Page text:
The tragedies and crises born of people being displaced from their homelands are playing out in countries all over the world. Xenophobia, generally defined as intense or irrational dislike or fear of foreigners, is one of many troubling issues countries are grappling with as they consider immigration policies. In South Africa, where xenophobia against people from elsewhere in Africa has contributed to recurring violence for many years, several Charles Stewart Mott Foundation grantees are working to stem the tide of aggression and help communities to heal.
A number of violent attacks rocked the country in April 2015, sparking an international conversation on South Africa’s xenophobia issue and raising a host of questions as to the root causes. Dr. Rama Naidu, director of the Democracy Development Program (DDP), a Mott grantee, says that, in addition to the influx of African immigrants into the country, high levels of local poverty, deteriorating employment opportunities and unclear government policies for integrating foreign nationals are just a few of the other factors contributing to outbreaks of violence.
Last year, Dr. Naidu and his colleagues published the paper, When Xenophobia Rears its Ugly Head, as part of a larger publication from the Good Governance Learning Network. The paper discusses the DDP’s response to the recent violence and calls for local governments to have a stronger role in addressing the root causes and finding solutions.
“Xenophobia is not a new global phenomenon, nor is it unique to South Africa,” explains Naidu. “It is as old as human migration, dating back to early centuries of human existence. We are, nevertheless, extremely concerned that such violent attacks are once again sweeping through our nation.”
In Durban, a large city on the country’s western coast, DDP is sponsoring initiatives that encourage community-building and mutual respect among people of different nationalities. Naidu sees the process as being key to allaying the mistrust and acrimony that often lead to violence. One such effort, the Africa Solidarity Network (ASONET), introduced community-building activities that helped provide insight into local misunderstandings that may have sparked the last xenophobic attacks in Durban and surrounding areas. That insight, in turn, has helped the group formulate strategies to prevent violence.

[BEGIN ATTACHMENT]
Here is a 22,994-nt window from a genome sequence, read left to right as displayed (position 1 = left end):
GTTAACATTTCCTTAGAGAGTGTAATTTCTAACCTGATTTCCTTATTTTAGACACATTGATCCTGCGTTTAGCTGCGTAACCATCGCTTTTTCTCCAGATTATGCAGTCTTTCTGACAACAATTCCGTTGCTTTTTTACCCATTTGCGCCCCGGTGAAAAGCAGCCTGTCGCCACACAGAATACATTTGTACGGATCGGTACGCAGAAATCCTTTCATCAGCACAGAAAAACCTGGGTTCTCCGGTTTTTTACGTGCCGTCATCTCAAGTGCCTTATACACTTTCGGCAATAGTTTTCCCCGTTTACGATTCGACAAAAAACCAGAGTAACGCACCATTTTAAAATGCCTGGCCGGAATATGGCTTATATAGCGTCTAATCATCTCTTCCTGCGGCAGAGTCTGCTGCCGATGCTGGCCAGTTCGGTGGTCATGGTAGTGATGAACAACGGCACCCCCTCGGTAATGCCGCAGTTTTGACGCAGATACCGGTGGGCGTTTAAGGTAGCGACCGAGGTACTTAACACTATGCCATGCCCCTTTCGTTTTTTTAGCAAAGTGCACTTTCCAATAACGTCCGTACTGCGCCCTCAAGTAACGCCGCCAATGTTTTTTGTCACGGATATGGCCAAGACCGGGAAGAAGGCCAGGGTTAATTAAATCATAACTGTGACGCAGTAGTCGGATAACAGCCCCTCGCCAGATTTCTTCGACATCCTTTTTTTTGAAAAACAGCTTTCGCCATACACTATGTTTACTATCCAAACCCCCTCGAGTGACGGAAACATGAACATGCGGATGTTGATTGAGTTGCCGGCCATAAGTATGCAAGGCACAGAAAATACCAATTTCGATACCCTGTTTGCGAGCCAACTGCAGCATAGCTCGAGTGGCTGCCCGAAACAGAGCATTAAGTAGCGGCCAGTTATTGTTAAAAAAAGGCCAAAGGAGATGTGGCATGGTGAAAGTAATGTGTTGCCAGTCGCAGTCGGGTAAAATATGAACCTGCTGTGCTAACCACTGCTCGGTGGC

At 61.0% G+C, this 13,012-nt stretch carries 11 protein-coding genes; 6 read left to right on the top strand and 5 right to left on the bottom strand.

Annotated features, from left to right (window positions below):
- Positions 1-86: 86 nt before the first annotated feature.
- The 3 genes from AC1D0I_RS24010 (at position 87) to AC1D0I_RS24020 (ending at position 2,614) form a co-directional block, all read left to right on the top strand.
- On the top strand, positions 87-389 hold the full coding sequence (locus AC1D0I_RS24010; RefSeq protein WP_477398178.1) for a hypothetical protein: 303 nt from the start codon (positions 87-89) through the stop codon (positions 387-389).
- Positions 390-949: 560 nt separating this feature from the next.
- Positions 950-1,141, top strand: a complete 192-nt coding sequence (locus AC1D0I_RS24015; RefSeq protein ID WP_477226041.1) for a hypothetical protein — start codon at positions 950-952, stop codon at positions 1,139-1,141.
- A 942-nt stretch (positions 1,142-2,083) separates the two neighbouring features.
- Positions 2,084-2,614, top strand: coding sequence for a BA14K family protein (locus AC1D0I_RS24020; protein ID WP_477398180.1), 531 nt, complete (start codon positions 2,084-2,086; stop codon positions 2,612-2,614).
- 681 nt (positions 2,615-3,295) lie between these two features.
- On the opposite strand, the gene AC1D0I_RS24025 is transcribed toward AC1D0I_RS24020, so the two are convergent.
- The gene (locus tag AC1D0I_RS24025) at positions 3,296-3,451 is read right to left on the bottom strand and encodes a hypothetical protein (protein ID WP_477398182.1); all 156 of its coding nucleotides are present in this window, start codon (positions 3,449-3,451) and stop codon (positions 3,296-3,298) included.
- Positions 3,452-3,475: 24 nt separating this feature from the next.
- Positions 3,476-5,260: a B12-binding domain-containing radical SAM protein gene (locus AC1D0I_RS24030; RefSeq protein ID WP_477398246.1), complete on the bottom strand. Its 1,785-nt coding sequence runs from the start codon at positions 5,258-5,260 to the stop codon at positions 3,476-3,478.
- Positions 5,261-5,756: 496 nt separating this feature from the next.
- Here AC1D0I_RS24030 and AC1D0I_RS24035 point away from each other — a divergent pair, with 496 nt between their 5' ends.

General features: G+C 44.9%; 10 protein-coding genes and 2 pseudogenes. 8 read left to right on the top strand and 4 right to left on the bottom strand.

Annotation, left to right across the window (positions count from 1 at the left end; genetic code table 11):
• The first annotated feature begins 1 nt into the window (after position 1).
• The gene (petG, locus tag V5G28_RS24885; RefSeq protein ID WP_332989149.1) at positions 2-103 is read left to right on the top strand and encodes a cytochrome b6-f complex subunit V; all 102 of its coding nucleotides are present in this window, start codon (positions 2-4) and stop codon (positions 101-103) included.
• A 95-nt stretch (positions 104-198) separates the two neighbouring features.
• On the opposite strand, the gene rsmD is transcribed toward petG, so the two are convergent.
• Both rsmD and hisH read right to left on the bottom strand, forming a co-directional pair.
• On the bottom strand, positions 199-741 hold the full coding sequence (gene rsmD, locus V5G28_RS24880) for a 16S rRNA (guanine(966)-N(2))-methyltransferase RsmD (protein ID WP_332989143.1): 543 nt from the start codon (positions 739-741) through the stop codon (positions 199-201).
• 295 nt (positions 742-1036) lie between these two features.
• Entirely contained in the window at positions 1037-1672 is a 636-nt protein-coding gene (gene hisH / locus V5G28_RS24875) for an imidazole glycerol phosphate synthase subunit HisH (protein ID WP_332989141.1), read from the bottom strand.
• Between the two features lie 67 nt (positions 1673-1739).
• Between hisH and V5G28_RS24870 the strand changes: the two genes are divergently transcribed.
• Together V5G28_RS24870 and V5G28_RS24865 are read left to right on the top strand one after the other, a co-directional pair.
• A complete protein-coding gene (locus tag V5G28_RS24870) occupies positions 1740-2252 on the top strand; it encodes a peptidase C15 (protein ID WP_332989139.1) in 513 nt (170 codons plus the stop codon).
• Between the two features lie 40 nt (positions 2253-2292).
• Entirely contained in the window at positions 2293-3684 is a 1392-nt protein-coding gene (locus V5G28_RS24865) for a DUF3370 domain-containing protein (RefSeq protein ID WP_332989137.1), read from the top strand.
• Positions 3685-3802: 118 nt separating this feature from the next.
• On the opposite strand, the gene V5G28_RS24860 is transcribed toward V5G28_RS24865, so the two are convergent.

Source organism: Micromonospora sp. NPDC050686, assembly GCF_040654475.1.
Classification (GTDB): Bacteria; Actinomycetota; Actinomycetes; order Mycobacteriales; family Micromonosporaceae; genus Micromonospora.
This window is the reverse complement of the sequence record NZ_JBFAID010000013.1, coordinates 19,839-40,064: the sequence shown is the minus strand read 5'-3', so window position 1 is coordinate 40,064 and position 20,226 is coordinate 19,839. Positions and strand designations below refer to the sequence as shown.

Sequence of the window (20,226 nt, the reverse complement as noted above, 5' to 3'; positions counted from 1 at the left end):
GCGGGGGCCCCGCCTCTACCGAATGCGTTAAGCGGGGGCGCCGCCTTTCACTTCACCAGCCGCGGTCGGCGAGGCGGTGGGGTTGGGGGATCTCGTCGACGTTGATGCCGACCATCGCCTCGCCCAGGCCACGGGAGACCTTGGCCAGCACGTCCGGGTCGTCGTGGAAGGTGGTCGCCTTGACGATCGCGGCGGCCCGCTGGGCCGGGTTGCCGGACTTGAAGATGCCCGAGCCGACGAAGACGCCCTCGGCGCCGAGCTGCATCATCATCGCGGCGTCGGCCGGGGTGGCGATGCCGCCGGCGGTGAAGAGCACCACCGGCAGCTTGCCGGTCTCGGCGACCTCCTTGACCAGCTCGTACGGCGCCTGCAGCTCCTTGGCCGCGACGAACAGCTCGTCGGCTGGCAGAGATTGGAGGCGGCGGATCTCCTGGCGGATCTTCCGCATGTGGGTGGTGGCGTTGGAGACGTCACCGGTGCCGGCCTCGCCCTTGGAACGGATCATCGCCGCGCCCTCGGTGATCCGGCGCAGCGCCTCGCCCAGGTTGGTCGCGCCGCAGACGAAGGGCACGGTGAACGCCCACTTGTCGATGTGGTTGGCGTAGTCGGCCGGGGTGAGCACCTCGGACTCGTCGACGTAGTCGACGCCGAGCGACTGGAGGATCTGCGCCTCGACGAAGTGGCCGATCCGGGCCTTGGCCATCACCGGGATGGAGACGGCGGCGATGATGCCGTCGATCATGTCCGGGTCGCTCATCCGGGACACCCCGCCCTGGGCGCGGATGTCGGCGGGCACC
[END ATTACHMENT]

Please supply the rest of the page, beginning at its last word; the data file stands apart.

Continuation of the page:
“Our work as DDP spans a wide range of issues around democratic participation,” said Naidu. “In South Africa, we bring citizens together to share their stories and to begin to engage with other stakeholders to co-create a community that shares common values and ideas by weaving a social fabric that is more sustainable.”
DDP is optimistic that this approach is working. Last spring, in one community with which DDP has a longstanding partnership, citizens rallied to protect foreign nationals who were under threat of attack, rather than joining the violence.
Positive responses and solutions also emerging in smaller communities
In Humansdorp, an Eastern Cape township previously plagued by xenophobic violence, stories have emerged of ordinary people uniting to maintain peace. For example, the Project for Conflict Resolution and Development (PCRD), also a Mott grantee, has joined with local partners to help residents deal with xenophobia-related conflict and create a climate of safety and respect.
Their efforts include encouraging area families to offer their homes as safe places for refugees and migrants to go if they feel threatened. The township now has 50 such “safe houses.” PCRD also launched its “Get to Know Your Neighbor” campaign last spring, which brought together more than 100 people for a march through the town. Participants carried banners and placards calling for an end to xenophobia, and helped engage neighbors and spectators in conversation about addressing the challenges in their community.
“The campaign was not expensive or complex,” said Michael Bendle, co-director of PCRD. “It was simply an exercise to get to know your neighbor and for neighbors, South African and non-South African alike, to know that other people out there really do care.”
While safe houses and marches may seem insufficient to eradicate xenophobic violence in South Africa, advocates hope stories of ordinary people working together to cultivate peace and unity will spark larger efforts nationwide.
Bendle and others note that the issues that have caused violence in the country are unlikely to be resolved in the near term. South Africa is, after all, a young democracy with many citizens still trying to understand their rights in a democratic society. But though the reports of resurgent violence are troubling, and the list of contributing factors difficult to address, Naidu is cautiously optimistic that South Africa can lessen the scourge of xenophobia.
“We have to remember that, because of our apartheid history, parts of South Africa continue to struggle with believing violence is the only means for their voices to be heard. This has to be addressed on a national basis in every community and institution in the country,” Naidu says.
“Programs that address this past trauma have to be better resourced and must take a long-term view of building a sense of community again differently. Such communities must begin to confront the pain of the past and start to live a new story of a common humanity, of non-violence, of engagement with each other.”